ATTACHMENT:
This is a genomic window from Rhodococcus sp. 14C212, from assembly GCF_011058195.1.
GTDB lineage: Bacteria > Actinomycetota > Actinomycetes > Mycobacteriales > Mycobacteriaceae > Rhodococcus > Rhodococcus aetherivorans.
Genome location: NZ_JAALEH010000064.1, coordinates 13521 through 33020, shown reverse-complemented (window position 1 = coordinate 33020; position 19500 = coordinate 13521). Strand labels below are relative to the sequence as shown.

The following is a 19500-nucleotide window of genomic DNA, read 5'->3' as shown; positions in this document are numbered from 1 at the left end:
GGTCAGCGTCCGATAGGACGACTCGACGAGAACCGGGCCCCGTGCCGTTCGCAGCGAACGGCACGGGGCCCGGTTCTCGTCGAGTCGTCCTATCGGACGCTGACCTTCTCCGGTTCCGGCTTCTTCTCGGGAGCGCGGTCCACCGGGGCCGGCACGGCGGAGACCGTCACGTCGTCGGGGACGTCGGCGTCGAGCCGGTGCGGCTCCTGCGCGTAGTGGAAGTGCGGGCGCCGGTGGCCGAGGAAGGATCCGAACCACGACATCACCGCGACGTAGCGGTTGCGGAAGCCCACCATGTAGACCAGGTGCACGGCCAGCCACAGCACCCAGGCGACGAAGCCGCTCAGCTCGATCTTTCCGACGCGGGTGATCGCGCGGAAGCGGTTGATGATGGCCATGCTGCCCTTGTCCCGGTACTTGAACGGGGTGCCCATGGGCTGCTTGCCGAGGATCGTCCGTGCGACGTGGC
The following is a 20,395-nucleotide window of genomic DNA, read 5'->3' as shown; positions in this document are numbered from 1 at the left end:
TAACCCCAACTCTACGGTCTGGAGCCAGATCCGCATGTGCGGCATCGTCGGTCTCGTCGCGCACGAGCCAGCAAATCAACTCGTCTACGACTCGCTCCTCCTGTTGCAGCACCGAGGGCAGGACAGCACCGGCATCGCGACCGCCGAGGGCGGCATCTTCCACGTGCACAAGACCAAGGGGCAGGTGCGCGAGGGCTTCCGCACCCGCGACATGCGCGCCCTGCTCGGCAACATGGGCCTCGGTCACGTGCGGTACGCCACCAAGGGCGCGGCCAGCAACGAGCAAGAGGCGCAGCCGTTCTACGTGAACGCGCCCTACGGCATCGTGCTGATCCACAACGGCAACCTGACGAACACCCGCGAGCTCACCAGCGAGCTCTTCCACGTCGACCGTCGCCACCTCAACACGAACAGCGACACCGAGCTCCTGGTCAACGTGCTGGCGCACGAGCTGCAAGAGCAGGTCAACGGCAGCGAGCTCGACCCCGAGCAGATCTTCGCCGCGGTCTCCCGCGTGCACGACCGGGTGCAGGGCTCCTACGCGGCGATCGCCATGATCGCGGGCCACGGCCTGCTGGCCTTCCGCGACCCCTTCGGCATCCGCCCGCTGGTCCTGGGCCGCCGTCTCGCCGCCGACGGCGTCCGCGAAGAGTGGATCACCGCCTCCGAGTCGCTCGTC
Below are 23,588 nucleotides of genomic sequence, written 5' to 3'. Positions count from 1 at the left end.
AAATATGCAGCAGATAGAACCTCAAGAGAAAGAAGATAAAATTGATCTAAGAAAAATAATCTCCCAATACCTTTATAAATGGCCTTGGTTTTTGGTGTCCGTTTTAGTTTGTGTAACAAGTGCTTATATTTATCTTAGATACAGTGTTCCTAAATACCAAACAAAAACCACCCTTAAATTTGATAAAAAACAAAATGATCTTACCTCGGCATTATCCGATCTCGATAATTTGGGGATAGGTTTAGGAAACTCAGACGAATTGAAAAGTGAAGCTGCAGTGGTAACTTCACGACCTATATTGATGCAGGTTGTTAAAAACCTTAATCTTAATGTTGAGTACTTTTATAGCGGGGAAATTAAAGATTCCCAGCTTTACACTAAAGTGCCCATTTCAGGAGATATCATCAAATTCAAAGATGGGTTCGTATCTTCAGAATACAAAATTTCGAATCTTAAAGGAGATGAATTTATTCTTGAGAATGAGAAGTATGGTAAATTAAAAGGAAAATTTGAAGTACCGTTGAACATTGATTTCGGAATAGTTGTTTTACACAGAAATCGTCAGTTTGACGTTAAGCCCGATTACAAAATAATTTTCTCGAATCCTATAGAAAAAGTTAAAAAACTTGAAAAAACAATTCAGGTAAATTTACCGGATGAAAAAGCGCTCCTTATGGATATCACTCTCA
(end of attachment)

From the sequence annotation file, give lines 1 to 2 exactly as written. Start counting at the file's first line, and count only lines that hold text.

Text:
This is a genomic window from Rhodococcus sp. 14C212, from assembly GCF_011058195.1.
GTDB lineage: Bacteria > Actinomycetota > Actinomycetes > Mycobacteriales > Mycobacteriaceae > Rhodococcus > Rhodococcus aetherivorans.